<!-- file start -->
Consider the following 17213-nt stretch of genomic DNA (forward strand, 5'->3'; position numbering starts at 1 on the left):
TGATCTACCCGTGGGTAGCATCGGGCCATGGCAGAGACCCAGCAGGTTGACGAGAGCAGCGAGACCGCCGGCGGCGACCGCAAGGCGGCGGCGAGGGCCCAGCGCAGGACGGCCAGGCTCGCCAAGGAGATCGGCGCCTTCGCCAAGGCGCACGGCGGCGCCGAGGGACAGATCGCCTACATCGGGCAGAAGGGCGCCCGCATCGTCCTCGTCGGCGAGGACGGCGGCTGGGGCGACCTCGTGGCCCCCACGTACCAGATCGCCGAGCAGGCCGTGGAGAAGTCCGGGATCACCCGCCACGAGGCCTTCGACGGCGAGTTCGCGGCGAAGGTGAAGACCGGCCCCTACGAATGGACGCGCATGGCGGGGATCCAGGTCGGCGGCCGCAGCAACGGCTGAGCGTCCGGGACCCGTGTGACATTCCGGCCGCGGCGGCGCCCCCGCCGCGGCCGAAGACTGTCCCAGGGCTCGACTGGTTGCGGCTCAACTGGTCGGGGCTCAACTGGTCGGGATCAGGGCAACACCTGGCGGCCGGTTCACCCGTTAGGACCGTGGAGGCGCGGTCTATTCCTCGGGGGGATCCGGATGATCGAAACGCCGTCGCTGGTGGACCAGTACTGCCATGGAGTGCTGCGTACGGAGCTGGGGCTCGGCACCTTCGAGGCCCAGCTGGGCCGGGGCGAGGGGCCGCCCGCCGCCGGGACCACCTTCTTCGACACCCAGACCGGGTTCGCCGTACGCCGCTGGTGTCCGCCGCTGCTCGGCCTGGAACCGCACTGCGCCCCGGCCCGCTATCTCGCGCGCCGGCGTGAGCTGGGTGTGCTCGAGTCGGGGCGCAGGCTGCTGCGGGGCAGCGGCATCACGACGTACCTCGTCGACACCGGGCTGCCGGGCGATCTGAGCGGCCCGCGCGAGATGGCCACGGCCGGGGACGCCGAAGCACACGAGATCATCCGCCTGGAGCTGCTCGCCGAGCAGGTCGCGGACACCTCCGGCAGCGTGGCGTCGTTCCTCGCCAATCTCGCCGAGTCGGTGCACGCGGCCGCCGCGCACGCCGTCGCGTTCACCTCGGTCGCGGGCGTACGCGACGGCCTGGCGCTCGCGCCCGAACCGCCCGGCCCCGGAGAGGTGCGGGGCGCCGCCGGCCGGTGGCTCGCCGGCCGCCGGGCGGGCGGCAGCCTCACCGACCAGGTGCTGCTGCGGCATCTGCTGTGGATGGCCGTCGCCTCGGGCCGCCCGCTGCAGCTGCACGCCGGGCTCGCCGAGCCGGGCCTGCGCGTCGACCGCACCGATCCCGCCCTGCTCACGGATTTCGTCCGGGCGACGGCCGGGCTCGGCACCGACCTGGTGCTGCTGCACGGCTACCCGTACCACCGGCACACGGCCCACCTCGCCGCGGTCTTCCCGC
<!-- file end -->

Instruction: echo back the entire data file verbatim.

Consider the following 17213-nt stretch of genomic DNA (forward strand, 5'->3'; position numbering starts at 1 on the left):
TGATCTACCCGTGGGTAGCATCGGGCCATGGCAGAGACCCAGCAGGTTGACGAGAGCAGCGAGACCGCCGGCGGCGACCGCAAGGCGGCGGCGAGGGCCCAGCGCAGGACGGCCAGGCTCGCCAAGGAGATCGGCGCCTTCGCCAAGGCGCACGGCGGCGCCGAGGGACAGATCGCCTACATCGGGCAGAAGGGCGCCCGCATCGTCCTCGTCGGCGAGGACGGCGGCTGGGGCGACCTCGTGGCCCCCACGTACCAGATCGCCGAGCAGGCCGTGGAGAAGTCCGGGATCACCCGCCACGAGGCCTTCGACGGCGAGTTCGCGGCGAAGGTGAAGACCGGCCCCTACGAATGGACGCGCATGGCGGGGATCCAGGTCGGCGGCCGCAGCAACGGCTGAGCGTCCGGGACCCGTGTGACATTCCGGCCGCGGCGGCGCCCCCGCCGCGGCCGAAGACTGTCCCAGGGCTCGACTGGTTGCGGCTCAACTGGTCGGGGCTCAACTGGTCGGGATCAGGGCAACACCTGGCGGCCGGTTCACCCGTTAGGACCGTGGAGGCGCGGTCTATTCCTCGGGGGGATCCGGATGATCGAAACGCCGTCGCTGGTGGACCAGTACTGCCATGGAGTGCTGCGTACGGAGCTGGGGCTCGGCACCTTCGAGGCCCAGCTGGGCCGGGGCGAGGGGCCGCCCGCCGCCGGGACCACCTTCTTCGACACCCAGACCGGGTTCGCCGTACGCCGCTGGTGTCCGCCGCTGCTCGGCCTGGAACCGCACTGCGCCCCGGCCCGCTATCTCGCGCGCCGGCGTGAGCTGGGTGTGCTCGAGTCGGGGCGCAGGCTGCTGCGGGGCAGCGGCATCACGACGTACCTCGTCGACACCGGGCTGCCGGGCGATCTGAGCGGCCCGCGCGAGATGGCCACGGCCGGGGACGCCGAAGCACACGAGATCATCCGCCTGGAGCTGCTCGCCGAGCAGGTCGCGGACACCTCCGGCAGCGTGGCGTCGTTCCTCGCCAATCTCGCCGAGTCGGTGCACGCGGCCGCCGCGCACGCCGTCGCGTTCACCTCGGTCGCGGGCGTACGCGACGGCCTGGCGCTCGCGCCCGAACCGCCCGGCCCCGGAGAGGTGCGGGGCGCCGCCGGCCGGTGGCTCGCCGGCCGCCGGGCGGGCGGCAGCCTCACCGACCAGGTGCTGCTGCGGCATCTGCTGTGGATGGCCGTCGCCTCGGGCCGCCCGCTGCAGCTGCACGCCGGGCTCGCCGAGCCGGGCCTGCGCGTCGACCGCACCGATCCCGCCCTGCTCACGGATTTCGTCCGGGCGACGGCCGGGCTCGGCACCGACCTGGTGCTGCTGCACGGCTACCCGTACCACCGGCACACGGCCCACCTCGCCGCGGTCTTCCCGC